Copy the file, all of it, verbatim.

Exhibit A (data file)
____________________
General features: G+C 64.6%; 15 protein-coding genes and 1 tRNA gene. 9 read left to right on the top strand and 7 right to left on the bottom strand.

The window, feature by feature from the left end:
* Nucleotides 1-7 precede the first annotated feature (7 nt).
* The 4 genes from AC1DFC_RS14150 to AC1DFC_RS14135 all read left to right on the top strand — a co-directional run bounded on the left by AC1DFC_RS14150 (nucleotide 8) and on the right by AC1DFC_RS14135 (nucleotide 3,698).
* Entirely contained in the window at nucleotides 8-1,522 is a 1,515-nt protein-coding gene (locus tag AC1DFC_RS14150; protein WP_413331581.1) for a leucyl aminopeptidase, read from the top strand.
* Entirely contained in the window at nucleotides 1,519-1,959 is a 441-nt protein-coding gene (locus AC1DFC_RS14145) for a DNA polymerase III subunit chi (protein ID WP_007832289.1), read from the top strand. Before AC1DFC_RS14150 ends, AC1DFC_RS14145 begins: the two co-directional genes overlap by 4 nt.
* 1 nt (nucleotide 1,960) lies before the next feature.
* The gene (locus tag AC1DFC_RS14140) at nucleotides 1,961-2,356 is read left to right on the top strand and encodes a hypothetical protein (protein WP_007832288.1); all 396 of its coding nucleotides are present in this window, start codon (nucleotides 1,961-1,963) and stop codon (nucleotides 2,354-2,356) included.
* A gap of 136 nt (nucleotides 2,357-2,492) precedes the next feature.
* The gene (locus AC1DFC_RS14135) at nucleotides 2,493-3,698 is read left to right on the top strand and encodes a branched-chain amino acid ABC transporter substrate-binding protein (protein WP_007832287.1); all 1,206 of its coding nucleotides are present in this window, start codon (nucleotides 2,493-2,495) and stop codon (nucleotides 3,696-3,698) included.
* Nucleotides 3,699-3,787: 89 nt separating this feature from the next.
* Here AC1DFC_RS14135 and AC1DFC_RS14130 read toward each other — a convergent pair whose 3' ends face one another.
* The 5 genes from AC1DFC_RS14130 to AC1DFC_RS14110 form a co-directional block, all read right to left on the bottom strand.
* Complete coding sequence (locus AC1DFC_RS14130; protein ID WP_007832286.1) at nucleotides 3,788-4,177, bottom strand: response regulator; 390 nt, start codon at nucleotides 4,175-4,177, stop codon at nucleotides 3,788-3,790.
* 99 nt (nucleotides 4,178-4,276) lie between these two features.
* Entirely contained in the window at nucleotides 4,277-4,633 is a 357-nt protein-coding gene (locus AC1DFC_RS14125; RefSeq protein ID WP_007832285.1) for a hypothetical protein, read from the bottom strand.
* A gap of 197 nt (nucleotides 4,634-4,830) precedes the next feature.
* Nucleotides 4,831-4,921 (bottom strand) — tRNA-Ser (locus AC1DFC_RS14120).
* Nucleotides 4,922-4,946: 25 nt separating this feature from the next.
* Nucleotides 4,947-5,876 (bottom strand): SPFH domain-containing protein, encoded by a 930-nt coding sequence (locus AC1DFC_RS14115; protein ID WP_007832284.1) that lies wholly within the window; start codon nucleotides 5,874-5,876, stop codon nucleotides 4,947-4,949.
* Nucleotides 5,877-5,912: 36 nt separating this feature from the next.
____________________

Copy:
General features: G+C 64.6%; 15 protein-coding genes and 1 tRNA gene. 9 read left to right on the top strand and 7 right to left on the bottom strand.

The window, feature by feature from the left end:
* Nucleotides 1-7 precede the first annotated feature (7 nt).
* The 4 genes from AC1DFC_RS14150 to AC1DFC_RS14135 all read left to right on the top strand — a co-directional run bounded on the left by AC1DFC_RS14150 (nucleotide 8) and on the right by AC1DFC_RS14135 (nucleotide 3,698).
* Entirely contained in the window at nucleotides 8-1,522 is a 1,515-nt protein-coding gene (locus tag AC1DFC_RS14150; protein WP_413331581.1) for a leucyl aminopeptidase, read from the top strand.
* Entirely contained in the window at nucleotides 1,519-1,959 is a 441-nt protein-coding gene (locus AC1DFC_RS14145) for a DNA polymerase III subunit chi (protein ID WP_007832289.1), read from the top strand. Before AC1DFC_RS14150 ends, AC1DFC_RS14145 begins: the two co-directional genes overlap by 4 nt.
* 1 nt (nucleotide 1,960) lies before the next feature.
* The gene (locus tag AC1DFC_RS14140) at nucleotides 1,961-2,356 is read left to right on the top strand and encodes a hypothetical protein (protein WP_007832288.1); all 396 of its coding nucleotides are present in this window, start codon (nucleotides 1,961-1,963) and stop codon (nucleotides 2,354-2,356) included.
* A gap of 136 nt (nucleotides 2,357-2,492) precedes the next feature.
* The gene (locus AC1DFC_RS14135) at nucleotides 2,493-3,698 is read left to right on the top strand and encodes a branched-chain amino acid ABC transporter substrate-binding protein (protein WP_007832287.1); all 1,206 of its coding nucleotides are present in this window, start codon (nucleotides 2,493-2,495) and stop codon (nucleotides 3,696-3,698) included.
* Nucleotides 3,699-3,787: 89 nt separating this feature from the next.
* Here AC1DFC_RS14135 and AC1DFC_RS14130 read toward each other — a convergent pair whose 3' ends face one another.
* The 5 genes from AC1DFC_RS14130 to AC1DFC_RS14110 form a co-directional block, all read right to left on the bottom strand.
* Complete coding sequence (locus AC1DFC_RS14130; protein ID WP_007832286.1) at nucleotides 3,788-4,177, bottom strand: response regulator; 390 nt, start codon at nucleotides 4,175-4,177, stop codon at nucleotides 3,788-3,790.
* 99 nt (nucleotides 4,178-4,276) lie between these two features.
* Entirely contained in the window at nucleotides 4,277-4,633 is a 357-nt protein-coding gene (locus AC1DFC_RS14125; RefSeq protein ID WP_007832285.1) for a hypothetical protein, read from the bottom strand.
* A gap of 197 nt (nucleotides 4,634-4,830) precedes the next feature.
* Nucleotides 4,831-4,921 (bottom strand) — tRNA-Ser (locus AC1DFC_RS14120).
* Nucleotides 4,922-4,946: 25 nt separating this feature from the next.
* Nucleotides 4,947-5,876 (bottom strand): SPFH domain-containing protein, encoded by a 930-nt coding sequence (locus AC1DFC_RS14115; protein ID WP_007832284.1) that lies wholly within the window; start codon nucleotides 5,874-5,876, stop codon nucleotides 4,947-4,949.
* Nucleotides 5,877-5,912: 36 nt separating this feature from the next.